Human Rights Situation in ChechnyaLast year, as Russian troops in Chechnya were committing hundreds of forced disappearances, extrajudicial executions, and widespread acts of torture and ill-treatment, the U.N. Commission on Human Rights rejected a resolution that would have expressed concern about the Chechnya conflict. The Russian government interpreted the resolution's failure as a signal that the international community now endorsed its actions in Chechnya, and refused to implement the key elements of the resolutions the Commission adopted in 2000 and 2001.
Today, the armed conflict in Chechnya continues and humanitarian law violations appear to be increasing. Human Rights Watch research conducted in the region in late March found that Russian troops had "disappeared" at least twenty-six people between late December and late February, or roughly three people per week. This is the highest rate of "disappearances" Human Rights Watch has documented since the beginning of the conflict. In more than fifty interviews with victims and eyewitnesses, we also documented new cases of extrajudicial execution, torture and ill-treatment, and arbitrary detention. The Russian government's long-standing failure to investigate diligently such abuses and prosecute their perpetrators remains unchanged.
Chechen rebels are believed to be responsible for a continuing pattern of assassinations of village administrators and other civil servants working for the pro-Moscow government in Chechnya. In 2002 Chechen rebel forces carried out two dramatic attacks on civilians, causing enormous loss of life. The October 2002 hostage taking in a Moscow theater perpetrated by about fifty armed Chechens resulted in the deaths of 129 civilians, mostly due to the effects of a debilitating gas that Russian special forces used in their rescue operation. On December 27, 2002, Chechen forces blew up the main government building in Grozny, killing at least seventy-two civilians and wounding 210. Human Rights Watch researchers have repeatedly attempted to collect information outside Chechnya on the assassination campaign but found Chechen civilians reluctant to speak about abuses by Chechen fighters. Many said they feared retaliation by the fighters if it became known they had given testimony to a human rights organization.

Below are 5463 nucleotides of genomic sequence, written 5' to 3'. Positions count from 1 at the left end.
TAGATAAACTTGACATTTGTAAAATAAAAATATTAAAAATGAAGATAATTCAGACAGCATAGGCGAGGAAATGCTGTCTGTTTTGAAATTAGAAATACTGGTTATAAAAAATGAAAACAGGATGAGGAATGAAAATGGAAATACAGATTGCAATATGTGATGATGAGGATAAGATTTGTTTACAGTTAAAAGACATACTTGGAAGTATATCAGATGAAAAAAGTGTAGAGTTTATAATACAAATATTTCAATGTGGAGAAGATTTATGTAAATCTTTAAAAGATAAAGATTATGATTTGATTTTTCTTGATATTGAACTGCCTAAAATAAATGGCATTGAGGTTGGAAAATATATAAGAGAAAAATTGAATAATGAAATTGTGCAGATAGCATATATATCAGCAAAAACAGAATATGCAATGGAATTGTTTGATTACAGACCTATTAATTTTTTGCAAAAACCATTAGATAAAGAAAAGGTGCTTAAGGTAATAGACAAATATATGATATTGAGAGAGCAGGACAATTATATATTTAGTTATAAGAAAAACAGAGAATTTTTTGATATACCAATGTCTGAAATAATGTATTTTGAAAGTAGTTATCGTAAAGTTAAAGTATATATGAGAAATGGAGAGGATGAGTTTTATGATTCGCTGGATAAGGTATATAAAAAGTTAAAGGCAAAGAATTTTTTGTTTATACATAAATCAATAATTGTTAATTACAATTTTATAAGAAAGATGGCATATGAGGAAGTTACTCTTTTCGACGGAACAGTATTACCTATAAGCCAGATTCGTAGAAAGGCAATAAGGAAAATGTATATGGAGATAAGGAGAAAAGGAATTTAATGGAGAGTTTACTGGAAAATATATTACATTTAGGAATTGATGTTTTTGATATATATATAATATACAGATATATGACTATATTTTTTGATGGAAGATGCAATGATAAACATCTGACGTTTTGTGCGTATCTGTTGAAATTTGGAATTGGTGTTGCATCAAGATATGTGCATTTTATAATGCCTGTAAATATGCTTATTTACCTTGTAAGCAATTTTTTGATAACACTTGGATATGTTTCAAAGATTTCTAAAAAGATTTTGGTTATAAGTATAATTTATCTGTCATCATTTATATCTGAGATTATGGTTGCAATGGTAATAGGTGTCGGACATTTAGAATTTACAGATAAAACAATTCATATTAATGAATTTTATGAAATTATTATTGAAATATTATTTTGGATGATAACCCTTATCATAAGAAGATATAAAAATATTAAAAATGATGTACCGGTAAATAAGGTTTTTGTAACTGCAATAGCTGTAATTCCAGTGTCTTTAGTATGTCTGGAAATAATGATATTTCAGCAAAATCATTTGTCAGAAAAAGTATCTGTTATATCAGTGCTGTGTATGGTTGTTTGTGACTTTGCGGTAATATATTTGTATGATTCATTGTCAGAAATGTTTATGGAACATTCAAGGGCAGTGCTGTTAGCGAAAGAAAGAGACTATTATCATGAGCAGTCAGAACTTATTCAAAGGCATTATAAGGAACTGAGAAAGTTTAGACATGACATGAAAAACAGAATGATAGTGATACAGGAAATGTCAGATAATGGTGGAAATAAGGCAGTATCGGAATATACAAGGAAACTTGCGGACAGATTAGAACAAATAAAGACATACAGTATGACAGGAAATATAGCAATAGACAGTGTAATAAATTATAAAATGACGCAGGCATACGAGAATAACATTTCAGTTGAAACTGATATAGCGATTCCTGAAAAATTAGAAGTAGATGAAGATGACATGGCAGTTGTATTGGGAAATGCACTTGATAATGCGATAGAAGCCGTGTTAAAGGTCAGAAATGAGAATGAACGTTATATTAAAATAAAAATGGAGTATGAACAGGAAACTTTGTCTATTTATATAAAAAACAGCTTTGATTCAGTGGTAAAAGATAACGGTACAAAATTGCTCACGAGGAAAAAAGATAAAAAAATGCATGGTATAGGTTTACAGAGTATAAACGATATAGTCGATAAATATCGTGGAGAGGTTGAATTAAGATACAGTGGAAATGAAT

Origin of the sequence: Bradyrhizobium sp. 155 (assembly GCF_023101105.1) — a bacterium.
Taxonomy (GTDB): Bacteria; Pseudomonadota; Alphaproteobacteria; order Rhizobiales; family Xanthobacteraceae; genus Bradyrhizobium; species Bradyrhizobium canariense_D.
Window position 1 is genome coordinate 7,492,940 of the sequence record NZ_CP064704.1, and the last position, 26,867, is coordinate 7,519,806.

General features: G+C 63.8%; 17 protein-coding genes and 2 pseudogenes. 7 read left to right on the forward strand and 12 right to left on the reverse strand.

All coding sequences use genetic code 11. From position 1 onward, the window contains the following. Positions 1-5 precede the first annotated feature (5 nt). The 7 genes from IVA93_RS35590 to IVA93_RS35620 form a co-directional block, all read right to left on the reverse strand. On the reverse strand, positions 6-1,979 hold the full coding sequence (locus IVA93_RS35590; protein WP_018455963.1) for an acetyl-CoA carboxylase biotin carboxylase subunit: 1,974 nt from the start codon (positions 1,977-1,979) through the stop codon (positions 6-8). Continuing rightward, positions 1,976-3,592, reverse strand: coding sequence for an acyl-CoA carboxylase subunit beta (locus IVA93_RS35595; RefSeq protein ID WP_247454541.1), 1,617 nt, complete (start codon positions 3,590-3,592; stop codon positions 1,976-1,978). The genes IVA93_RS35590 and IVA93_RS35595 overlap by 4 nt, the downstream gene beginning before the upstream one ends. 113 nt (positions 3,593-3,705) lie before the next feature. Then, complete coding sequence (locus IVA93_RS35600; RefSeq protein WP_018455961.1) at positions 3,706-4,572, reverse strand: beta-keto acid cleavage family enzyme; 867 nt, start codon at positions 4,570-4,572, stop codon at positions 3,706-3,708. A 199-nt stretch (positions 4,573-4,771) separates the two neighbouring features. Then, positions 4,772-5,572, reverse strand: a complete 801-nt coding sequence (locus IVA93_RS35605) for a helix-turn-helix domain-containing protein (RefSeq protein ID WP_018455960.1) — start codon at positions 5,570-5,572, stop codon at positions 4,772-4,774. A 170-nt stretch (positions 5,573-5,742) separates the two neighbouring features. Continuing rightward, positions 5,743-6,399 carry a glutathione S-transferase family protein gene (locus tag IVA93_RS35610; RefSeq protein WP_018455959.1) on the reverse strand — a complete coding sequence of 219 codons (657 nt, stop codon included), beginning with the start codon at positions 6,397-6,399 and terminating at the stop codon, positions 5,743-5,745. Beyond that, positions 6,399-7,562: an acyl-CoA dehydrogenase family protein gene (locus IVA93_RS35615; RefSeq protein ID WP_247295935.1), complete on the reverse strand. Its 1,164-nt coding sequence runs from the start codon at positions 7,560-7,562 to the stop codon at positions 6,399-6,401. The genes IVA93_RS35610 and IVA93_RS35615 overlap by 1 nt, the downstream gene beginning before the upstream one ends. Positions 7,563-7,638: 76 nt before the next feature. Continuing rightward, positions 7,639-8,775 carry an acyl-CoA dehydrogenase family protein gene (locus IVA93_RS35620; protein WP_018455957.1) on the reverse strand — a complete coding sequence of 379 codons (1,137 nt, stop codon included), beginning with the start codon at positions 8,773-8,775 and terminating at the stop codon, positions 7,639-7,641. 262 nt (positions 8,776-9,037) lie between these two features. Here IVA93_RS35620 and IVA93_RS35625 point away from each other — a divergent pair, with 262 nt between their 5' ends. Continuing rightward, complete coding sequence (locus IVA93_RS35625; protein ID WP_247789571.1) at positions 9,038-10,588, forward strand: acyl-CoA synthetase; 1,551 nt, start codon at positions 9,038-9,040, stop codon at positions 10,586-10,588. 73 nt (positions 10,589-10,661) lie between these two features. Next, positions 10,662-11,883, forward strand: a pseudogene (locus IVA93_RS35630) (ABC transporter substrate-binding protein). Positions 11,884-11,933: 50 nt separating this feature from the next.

Unpublished government statistics confirm the high risk of abuse civilians face in Chechnya. According to an unpublished report on criminal activity in Chechnya, in 2002 1,132 civilians were killed, or between five and eight times the murder rate for Russia, and between ten and fifteen times the murder rate for Moscow. A second unpublished report, providing crime statistics for the first months of 2003, stated that for January and February there were seventy murders, 126 abductions, and twenty-five cases in which human corpses were found. Accompanying the statistics were detailed descriptions of more than 185 crimes in Chechnya committed in January and February 2003; in many, federal forces are implicated.
Throughout the past year, the Russian government sought to limit the flow of information from Chechnya. It barred outside scrutiny of the conflict by refusing to renew the mandate of the OSCE Assistance Group to Chechnya, forcing its closure, and by refusing to arrange visits to the region by several U.N. special mechanisms. The government also denied Human Rights Watch access to the region for the tenth time since the outbreak of the conflict in 1999. Finally, the government harassed several Chechen human rights advocates, one of whom subsequently "disappeared" after being taken into custody.
Human Rights Watch urges the Commission to adopt a resolution on the Chechnya conflict, calling on Russia to issue invitations to the relevant thematic mechanisms, to agree to renew the mandate of the OSCE Assistance Group, and to invigorate the domestic accountability process. A Commission resolution should deplore continued abuses, and should note in particular the failure by Russia to establish a national commission of inquiry, as required by previous resolutions, and an official public record of violations of international human rights and humanitarian law committed in the conflict. It should also call on the Russian government to refrain from pressuring displaced people to return to Chechnya.
Excerpts from the Human Rights Watch Briefing Paper to the 59th Session of the UN Commission on Human Rights, April 7, 2003